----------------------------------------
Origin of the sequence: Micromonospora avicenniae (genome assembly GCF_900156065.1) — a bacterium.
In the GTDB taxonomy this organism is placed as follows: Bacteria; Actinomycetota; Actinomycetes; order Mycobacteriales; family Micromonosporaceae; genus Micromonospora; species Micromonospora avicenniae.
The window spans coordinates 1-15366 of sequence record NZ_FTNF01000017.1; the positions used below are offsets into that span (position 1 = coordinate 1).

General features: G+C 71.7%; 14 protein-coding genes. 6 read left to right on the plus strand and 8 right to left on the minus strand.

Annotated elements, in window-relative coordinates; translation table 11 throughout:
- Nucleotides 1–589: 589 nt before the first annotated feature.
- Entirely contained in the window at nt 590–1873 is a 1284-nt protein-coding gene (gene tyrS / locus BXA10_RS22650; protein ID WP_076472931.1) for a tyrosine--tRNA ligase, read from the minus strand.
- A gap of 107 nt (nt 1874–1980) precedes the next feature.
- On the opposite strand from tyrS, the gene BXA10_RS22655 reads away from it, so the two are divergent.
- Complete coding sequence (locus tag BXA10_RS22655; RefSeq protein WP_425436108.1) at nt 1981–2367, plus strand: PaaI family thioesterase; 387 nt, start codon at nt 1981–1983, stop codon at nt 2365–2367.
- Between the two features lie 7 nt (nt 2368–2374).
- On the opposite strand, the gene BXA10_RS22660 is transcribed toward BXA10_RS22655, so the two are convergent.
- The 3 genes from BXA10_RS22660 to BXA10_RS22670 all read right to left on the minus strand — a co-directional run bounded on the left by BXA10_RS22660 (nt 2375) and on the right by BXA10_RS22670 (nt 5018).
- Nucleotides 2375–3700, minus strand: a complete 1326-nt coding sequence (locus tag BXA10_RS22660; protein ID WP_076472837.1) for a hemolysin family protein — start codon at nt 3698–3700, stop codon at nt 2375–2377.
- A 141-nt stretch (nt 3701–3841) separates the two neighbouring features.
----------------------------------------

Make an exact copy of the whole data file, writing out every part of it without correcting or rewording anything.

Origin of the sequence: Micromonospora avicenniae (genome assembly GCF_900156065.1) — a bacterium.
In the GTDB taxonomy this organism is placed as follows: Bacteria; Actinomycetota; Actinomycetes; order Mycobacteriales; family Micromonosporaceae; genus Micromonospora; species Micromonospora avicenniae.
The window spans coordinates 1-15366 of sequence record NZ_FTNF01000017.1; the positions used below are offsets into that span (position 1 = coordinate 1).

General features: G+C 71.7%; 14 protein-coding genes. 6 read left to right on the plus strand and 8 right to left on the minus strand.

Annotated elements, in window-relative coordinates; translation table 11 throughout:
- Nucleotides 1–589: 589 nt before the first annotated feature.
- Entirely contained in the window at nt 590–1873 is a 1284-nt protein-coding gene (gene tyrS / locus BXA10_RS22650; protein ID WP_076472931.1) for a tyrosine--tRNA ligase, read from the minus strand.
- A gap of 107 nt (nt 1874–1980) precedes the next feature.
- On the opposite strand from tyrS, the gene BXA10_RS22655 reads away from it, so the two are divergent.
- Complete coding sequence (locus tag BXA10_RS22655; RefSeq protein WP_425436108.1) at nt 1981–2367, plus strand: PaaI family thioesterase; 387 nt, start codon at nt 1981–1983, stop codon at nt 2365–2367.
- Between the two features lie 7 nt (nt 2368–2374).
- On the opposite strand, the gene BXA10_RS22660 is transcribed toward BXA10_RS22655, so the two are convergent.
- The 3 genes from BXA10_RS22660 to BXA10_RS22670 all read right to left on the minus strand — a co-directional run bounded on the left by BXA10_RS22660 (nt 2375) and on the right by BXA10_RS22670 (nt 5018).
- Nucleotides 2375–3700, minus strand: a complete 1326-nt coding sequence (locus tag BXA10_RS22660; protein ID WP_076472837.1) for a hemolysin family protein — start codon at nt 3698–3700, stop codon at nt 2375–2377.
- A 141-nt stretch (nt 3701–3841) separates the two neighbouring features.